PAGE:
maurvir wrote: ↑Fri Apr 29, 2022 3:51 pm
you have to find a clean way to transition from microgravity to partial gravity.
Um, you do realize that any visiting astronauts will be doing THAT when docking their spacecraft to this space station, yes?
Let's look again at that drawing from Orbital Assembly Corp (OAC):
I have no idea what the OAC illustrator was thinking about with that sort of a mini-shuttle near the bottom center, especially considering that somehow it is being docked via what has been the engines in most shuttle designs, plus it is very small, so let's ignore that.
Instead consider the more conventional capsule in the lower right corner. Maybe that OAC illustrator had no idea what they were drawing, but let us assume the dimensions for the next generation Orion capsule. Unlike the capsule above (which has a height-to-width ratio closer to those of the Gemini capsules), Orion will be about 3 meters tall and 5 meters wide. Let's use that 5 meters to guesstimate the other dimensions for the OAC Pioneer space station.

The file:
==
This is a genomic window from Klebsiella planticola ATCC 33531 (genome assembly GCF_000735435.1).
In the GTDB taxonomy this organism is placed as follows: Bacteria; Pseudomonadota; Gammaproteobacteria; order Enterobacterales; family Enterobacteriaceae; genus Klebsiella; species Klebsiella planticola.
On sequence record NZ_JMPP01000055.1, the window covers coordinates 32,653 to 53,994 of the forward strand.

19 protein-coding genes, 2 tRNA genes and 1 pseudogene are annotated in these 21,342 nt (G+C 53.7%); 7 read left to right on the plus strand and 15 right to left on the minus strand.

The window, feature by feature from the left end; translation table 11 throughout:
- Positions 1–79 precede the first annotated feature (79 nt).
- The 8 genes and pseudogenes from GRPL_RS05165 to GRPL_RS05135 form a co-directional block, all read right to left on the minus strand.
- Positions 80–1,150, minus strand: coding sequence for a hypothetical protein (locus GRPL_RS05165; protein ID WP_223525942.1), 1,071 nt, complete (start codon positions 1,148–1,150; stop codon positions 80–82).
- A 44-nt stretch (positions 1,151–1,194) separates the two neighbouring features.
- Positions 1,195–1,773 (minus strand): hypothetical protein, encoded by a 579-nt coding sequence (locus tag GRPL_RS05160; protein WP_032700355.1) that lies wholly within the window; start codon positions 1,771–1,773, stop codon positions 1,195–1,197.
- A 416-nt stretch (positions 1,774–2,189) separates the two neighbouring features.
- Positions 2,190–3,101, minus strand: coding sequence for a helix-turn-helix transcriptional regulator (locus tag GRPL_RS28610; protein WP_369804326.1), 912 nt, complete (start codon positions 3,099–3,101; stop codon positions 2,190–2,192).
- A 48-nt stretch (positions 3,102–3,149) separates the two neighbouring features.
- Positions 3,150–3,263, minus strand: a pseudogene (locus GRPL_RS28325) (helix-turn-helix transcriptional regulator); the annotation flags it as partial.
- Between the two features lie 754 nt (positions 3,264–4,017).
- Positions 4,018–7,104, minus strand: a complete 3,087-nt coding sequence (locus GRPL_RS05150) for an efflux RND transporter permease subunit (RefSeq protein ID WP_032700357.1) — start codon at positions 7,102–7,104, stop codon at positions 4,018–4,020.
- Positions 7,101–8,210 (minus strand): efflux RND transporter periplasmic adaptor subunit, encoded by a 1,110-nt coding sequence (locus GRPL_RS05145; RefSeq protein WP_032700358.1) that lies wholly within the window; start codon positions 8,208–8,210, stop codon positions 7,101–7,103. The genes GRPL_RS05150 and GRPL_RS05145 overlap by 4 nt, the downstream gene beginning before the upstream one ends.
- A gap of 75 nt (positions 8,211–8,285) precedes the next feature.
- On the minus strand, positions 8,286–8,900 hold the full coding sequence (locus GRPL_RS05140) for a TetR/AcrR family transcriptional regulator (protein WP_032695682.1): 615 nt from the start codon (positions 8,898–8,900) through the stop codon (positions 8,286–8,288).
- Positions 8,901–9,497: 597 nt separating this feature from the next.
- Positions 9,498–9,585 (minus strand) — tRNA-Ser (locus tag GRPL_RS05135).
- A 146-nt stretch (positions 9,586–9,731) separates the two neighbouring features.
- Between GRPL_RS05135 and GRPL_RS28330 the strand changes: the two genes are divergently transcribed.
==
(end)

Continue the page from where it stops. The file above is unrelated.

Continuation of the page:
The presumed four living pods appear to be about 10 meters in width and about 25 meters in length. A guesstimate for the ring forming Pioneer appears to be about twice that length, so call the general radius of Pioneer 50 meters.
This page allows one to enter 2 of the values in order to determine the other two values. So, let R=50 meters and A=0.1666 G (the Moon's gravity), then the angular velocity is about 1.72 rotations per minute and a tangential velocity of a bit over 9 meters per second.
So the approaching spacecraft must hit a target which will be traveling relative to the "motionless" center of Pioneer at about 32 km per hour or about 20 miles per hour.
At least the design of Pioneer appears to be such that if an approaching spacecraft misses, then that craft will not tear into the side of one of the living pods. On the other hand there must be a ladders that are extendable from the docking bays for any of the astronauts to get in. Moving any cargo from the spacecraft becomes much more of a problem than doing the same on the ISS.